U.S. airlines fly a record 2.4 million passengers and more than 58,000 tons of cargo every day, and U.S. passenger airlines serve over 800 airports in 80 countries. As Americans and foreign visitors are filtering in and out of the nation’s airports, they’re seeing and experiencing the improvements, and it shows: the overall customer satisfaction score for North American airports rose to 762 following several years of improvement according to J.D. Power’s North America Airport Satisfaction study.
Improved infrastructure makes a difference for travelers. Among the top-performing airports cited by J.D. Power are Detroit Metropolitan Wayne County Airport, Portland International Airport and Indianapolis International Airport. These airports have one major feature in common: recent infrastructure improvements that “accommodate increased passenger volume, incorporate localized food and beverage offerings and offer easy access.” The study highlights the fact that airports that are equipped with facilities to better serve passengers see a comparable increase in satisfaction scores.
This recent increase follows the steady rise of airline satisfaction, as reported in J.D. Power’s North America Airline Satisfaction Study earlier this year, which found an 11-point jump in satisfaction. “New technology investments have dramatically improved the reservation and check-in process. Fleets are newer and travelers generally feel that they are getting great value for their money,” said Michael Taylor, Travel Intelligence Lead at J.D. Power. “These improvements have been most profound in the traditional carrier segment, where customer satisfaction has climbed considerably,” he continued.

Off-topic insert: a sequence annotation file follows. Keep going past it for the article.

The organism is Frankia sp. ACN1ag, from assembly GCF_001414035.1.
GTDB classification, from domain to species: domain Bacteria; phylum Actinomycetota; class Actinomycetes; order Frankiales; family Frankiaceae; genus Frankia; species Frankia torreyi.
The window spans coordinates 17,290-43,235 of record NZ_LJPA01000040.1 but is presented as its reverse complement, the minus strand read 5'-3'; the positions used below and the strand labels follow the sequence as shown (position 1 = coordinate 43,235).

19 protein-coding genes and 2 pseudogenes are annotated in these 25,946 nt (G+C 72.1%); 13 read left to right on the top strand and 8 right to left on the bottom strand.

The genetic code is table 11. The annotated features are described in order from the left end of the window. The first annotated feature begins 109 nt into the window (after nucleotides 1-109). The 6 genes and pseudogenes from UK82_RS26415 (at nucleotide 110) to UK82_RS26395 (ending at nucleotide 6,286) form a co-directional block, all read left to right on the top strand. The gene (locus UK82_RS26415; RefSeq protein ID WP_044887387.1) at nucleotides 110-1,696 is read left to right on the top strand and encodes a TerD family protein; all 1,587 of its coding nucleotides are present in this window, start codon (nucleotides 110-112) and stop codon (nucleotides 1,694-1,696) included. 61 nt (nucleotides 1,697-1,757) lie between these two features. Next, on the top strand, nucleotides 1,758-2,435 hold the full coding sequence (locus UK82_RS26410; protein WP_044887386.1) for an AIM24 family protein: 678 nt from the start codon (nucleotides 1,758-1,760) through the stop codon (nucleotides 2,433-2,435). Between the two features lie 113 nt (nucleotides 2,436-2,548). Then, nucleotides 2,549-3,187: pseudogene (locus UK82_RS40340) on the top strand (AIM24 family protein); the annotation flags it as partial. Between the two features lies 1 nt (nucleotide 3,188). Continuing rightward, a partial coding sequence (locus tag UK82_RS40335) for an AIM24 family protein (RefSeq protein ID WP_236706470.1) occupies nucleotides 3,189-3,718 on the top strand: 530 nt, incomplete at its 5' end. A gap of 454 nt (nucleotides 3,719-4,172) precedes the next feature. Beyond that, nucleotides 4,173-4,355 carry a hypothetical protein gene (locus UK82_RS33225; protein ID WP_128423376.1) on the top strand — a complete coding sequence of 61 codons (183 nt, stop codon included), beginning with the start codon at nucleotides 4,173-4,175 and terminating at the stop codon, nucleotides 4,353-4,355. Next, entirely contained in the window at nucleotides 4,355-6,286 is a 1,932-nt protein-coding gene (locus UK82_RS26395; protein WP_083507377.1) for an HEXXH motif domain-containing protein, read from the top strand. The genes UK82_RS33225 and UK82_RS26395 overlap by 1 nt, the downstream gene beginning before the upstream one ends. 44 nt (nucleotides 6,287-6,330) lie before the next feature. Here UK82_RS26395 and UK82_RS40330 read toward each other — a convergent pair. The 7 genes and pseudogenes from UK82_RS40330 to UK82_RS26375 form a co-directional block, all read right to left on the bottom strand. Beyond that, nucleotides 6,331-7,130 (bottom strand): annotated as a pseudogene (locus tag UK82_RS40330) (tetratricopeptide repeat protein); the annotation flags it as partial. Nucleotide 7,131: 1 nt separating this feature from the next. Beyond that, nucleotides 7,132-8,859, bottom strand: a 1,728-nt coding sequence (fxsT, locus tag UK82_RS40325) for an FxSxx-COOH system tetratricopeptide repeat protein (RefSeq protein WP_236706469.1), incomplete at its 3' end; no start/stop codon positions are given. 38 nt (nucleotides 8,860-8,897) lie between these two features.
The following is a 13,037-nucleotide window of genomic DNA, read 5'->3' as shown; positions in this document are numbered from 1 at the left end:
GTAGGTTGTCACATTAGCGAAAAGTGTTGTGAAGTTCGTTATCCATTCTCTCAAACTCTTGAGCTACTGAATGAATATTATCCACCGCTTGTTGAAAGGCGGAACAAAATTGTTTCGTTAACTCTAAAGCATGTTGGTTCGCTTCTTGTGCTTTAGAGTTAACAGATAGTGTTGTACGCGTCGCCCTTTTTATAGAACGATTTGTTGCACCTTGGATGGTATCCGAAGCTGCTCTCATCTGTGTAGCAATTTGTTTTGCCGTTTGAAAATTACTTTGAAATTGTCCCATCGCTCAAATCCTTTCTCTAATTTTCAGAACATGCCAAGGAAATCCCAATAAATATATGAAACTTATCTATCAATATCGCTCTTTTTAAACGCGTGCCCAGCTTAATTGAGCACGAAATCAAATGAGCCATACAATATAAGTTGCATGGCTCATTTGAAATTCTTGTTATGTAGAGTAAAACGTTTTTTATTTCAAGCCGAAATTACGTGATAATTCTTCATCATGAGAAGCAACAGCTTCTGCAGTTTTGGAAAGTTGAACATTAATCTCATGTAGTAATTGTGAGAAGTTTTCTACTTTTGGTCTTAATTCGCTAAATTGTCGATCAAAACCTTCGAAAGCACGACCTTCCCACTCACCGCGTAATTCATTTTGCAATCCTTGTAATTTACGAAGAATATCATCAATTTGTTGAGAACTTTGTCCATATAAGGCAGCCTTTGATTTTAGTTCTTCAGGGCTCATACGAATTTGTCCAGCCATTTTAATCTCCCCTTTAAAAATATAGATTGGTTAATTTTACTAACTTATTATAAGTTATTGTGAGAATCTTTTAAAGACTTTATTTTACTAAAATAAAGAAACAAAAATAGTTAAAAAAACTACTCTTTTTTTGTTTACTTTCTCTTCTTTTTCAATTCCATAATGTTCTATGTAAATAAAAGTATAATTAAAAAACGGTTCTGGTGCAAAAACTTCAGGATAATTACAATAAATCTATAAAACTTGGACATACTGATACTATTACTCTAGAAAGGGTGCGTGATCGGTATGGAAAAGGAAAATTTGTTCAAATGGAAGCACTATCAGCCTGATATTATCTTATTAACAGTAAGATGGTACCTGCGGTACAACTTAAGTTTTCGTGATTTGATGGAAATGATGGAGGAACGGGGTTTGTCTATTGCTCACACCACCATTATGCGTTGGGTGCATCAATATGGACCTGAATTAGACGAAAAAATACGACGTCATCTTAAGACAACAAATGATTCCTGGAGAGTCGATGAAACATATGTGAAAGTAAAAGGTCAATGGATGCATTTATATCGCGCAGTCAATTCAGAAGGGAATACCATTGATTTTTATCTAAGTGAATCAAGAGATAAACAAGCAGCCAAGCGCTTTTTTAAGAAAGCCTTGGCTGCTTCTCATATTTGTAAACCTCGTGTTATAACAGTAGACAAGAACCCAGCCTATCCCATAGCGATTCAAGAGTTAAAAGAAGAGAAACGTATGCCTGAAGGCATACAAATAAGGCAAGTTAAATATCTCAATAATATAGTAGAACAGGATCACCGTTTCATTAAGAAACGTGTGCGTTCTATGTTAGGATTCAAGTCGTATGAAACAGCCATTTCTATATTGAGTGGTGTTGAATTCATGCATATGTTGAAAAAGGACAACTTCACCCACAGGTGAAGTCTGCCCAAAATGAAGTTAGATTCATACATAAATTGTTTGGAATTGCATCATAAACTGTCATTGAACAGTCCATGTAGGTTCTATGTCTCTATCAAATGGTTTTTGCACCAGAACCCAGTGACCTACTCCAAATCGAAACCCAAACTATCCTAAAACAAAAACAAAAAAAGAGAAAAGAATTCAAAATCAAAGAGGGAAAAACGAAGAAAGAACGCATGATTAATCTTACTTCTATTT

Today, airports have more tools and resources to fund ongoing construction and deliver infrastructure improvements to everyday users than ever before. Construction projects are booming across the country, including new, expanded or modernized terminal facilities in Chicago, Los Angeles, Orlando and Washington, D.C., among others. These projects are helping accommodate passenger growth and increasing infrastructure needs.
Even amid constant improvements, airports are reporting record revenue as more and more travelers take to the sky. In 2018, U.S. airports generated a record $32 billion in revenues—including a record $3.5 billion from Passenger Facility Charge (PFC) collections. Overall, the revenue has grown 50 percent on a per-passenger basis since 2000 to outpace inflation. Additionally, the Airport and Airway Trust fund, which funds the Airport Improvement Program, holds an uncommitted balance of $7 billion. The record-setting revenue has provided unprecedented opportunities for airport development across the United States and the results speak for themselves: customers have better experiences and are happier with airport infrastructure improvements.